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Terrors of the Mirror and the Mise en Abyme of Graphic Novel Autobiography

From: College Literature
Volume 38, Number 3, Summer 2011
pp. 21-44 | 10.1353/lit.2011.0036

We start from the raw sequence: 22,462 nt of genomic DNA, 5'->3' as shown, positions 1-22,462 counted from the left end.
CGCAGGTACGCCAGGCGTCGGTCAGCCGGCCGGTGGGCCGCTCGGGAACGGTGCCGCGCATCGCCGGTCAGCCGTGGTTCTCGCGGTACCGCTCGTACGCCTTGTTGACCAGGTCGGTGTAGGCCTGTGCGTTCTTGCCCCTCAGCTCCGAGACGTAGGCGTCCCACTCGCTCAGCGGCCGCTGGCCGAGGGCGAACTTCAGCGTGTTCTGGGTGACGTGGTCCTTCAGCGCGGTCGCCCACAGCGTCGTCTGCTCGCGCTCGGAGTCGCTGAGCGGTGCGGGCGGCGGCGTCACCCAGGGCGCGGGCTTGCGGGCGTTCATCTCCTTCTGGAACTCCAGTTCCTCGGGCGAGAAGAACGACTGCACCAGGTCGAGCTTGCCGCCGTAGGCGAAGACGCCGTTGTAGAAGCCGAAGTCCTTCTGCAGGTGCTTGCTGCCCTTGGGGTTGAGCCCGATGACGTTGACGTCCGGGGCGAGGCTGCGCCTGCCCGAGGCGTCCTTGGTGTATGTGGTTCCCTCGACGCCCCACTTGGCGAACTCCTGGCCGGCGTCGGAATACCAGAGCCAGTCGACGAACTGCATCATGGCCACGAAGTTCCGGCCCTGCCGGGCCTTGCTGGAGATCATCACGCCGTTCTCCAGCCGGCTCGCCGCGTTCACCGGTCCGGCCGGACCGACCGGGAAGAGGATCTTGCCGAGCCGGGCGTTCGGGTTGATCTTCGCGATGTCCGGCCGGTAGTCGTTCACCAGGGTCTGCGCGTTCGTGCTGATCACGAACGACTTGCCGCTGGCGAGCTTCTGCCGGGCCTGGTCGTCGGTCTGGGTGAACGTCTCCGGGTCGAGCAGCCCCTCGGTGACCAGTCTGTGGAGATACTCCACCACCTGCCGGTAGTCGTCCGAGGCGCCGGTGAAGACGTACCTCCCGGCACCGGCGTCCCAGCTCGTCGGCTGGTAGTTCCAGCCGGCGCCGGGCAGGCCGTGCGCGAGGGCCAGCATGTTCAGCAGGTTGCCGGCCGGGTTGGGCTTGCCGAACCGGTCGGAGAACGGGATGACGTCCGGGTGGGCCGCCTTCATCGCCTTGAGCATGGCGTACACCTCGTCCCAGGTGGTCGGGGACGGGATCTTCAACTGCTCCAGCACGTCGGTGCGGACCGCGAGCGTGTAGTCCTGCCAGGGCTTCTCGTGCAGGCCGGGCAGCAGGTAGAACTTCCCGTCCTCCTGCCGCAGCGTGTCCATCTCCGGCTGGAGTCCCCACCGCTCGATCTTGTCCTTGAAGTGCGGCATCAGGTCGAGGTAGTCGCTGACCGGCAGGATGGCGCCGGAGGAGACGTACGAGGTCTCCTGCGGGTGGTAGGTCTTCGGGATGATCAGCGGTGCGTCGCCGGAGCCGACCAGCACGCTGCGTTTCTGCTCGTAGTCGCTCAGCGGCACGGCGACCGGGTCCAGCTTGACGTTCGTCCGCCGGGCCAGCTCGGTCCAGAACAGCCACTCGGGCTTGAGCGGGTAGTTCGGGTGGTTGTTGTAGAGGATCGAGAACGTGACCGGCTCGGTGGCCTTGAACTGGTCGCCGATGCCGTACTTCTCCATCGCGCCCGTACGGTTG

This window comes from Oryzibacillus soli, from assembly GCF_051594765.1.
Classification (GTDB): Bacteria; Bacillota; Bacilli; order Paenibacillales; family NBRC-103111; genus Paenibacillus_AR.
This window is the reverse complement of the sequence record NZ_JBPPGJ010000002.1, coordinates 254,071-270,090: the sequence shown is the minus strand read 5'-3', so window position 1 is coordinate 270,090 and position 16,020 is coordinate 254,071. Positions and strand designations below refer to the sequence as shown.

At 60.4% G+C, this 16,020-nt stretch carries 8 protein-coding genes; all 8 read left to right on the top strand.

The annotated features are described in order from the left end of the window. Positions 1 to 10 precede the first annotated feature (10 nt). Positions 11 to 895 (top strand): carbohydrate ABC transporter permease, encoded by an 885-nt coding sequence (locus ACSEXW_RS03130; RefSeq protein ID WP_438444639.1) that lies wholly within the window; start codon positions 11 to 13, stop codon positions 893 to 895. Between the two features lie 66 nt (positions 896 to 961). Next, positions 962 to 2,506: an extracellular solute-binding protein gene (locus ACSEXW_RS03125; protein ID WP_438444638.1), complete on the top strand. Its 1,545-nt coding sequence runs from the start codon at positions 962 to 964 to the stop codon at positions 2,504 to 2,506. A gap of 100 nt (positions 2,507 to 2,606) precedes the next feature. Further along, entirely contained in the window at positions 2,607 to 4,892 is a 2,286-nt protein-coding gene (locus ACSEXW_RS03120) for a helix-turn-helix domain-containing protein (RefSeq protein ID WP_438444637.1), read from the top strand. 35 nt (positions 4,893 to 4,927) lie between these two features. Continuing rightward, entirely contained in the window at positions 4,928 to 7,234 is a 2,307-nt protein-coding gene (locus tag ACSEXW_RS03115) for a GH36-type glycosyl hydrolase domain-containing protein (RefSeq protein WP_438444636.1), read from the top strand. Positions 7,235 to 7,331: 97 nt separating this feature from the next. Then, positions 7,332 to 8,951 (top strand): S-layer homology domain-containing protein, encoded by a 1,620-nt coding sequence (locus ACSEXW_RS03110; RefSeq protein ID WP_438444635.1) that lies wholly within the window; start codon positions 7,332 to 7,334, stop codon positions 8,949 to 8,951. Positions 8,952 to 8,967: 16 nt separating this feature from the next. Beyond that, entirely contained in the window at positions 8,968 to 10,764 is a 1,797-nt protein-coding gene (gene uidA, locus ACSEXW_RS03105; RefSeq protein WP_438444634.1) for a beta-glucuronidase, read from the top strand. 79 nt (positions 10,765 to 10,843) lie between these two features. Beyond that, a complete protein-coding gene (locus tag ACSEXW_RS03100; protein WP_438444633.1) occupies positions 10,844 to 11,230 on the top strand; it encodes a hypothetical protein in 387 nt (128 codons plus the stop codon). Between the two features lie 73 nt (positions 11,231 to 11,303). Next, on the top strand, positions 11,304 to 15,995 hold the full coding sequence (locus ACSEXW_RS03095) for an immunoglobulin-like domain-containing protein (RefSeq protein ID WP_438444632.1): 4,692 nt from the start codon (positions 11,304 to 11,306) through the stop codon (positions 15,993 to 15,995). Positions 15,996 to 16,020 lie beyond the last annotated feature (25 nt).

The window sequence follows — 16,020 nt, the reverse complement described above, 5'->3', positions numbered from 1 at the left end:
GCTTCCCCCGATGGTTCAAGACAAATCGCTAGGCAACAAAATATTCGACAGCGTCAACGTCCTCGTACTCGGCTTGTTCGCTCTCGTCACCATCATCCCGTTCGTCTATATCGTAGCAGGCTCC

Why are so many of the most critically acclaimed graphic novels autobiographical? Why do so many of these works contain scenes of mirroring or the trope of mise en abyme, in which the picture has within it an identical miniature picture? This essay probes the formal mechanics of autobiographical graphic novels to show how mirror scenes and their self-conscious play with pictorial identity forge autobiographical subjects. This essay, therefore, analyzes not simply the form of autobiographical graphic novels but their formal unconscious as well. Drawing on comics scholarship, autobiography studies, and psychoanalysis, it investigates Marjane Satrapi’s Persepolis (2003) and James Kochalka’s American Elf: The Collected Sketchbook Diaries (2004) to show that in frequency and function these mirror moments mark “failed encounters with the real.”